The disaster that has befallen Britain’s farming is unquestionably born of capitalism. Profit has prevailed over good sense; hi-tech has been deployed to override sound husbandry, where it should be helping it to operate more benignly. Maximum output at minimum cost has left our farming vulnerable. Infection, in particular, has not been properly factored in: the whole system has been running on a wing and a prayer. Yet we are stuck with capitalism. It no longer seems to make sense to dismantle the free market system, as it did for a time in the 1970s. The alternatives that have been tried don’t work.
The problem is serious, but not quite critical. The particular brand of capitalism that has prevailed in Britain’s agriculture these past few decades happens to have been especially crude. There are many reasons for this, including the brute monetarism of the 1980s; and the new capitalist barons out in the shires are still a law unto themselves.
But it does not have to be like this. If new Labour or, indeed, the Conservative Party were at last to take agriculture seriously, consider the meaning of good husbandry, and ask what science and hi-tech can do, then either party, in its own way, could bring about the necessary reforms. New Labour needs to show that social democracy can work, that a free market really can operate within the rules made by society, and that governments really can make rules that are sensible. The Conservatives need to show that capitalism can have what Edward Heath would acknowledge to be an acceptable face: one in which the players do not simply strive to grow rich by the shortest possible route, but have a vision of how society should be, and are restrained by their own morality. This, after all, was the essence of the old-fashioned Tories: to be both capitalists and moralists. No one has condemned the modern market’s excesses more vehemently than they.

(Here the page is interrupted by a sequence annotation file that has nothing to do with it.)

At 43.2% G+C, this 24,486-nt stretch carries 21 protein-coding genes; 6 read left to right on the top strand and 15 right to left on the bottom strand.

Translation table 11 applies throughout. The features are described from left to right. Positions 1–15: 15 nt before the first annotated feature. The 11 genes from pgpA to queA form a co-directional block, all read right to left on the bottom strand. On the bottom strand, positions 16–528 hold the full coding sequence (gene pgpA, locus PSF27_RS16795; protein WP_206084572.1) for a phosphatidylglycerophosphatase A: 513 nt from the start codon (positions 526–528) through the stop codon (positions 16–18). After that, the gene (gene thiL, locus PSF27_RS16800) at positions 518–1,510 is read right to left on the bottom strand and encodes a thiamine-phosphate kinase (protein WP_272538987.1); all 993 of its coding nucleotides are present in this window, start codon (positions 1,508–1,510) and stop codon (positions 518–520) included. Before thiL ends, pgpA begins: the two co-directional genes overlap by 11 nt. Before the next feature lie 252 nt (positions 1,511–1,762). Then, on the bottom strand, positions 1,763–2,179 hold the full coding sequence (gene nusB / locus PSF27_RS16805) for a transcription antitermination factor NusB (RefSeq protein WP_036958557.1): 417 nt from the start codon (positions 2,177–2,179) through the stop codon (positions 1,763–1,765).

Whichever party forms the next government, agriculture will provide its greatest challenge: to get people back on the land, to encourage again the small- to middle-sized farms that have been swept aside, to re-establish the regions with their local traditions (and markets and abattoirs) – while all the time making the best use of the new and increasingly astonishing technology. Hi-tech with a human face: the transition must be made, and financed. But still, the greatest test for each party is ideological. Each has to show that its own particular model of capitalism, social democrat or Tory, can really deliver, producing a system that is efficient but also humane, safe and sustainable.
At the moment, it is not at all clear that either works. Both have a lot to prove.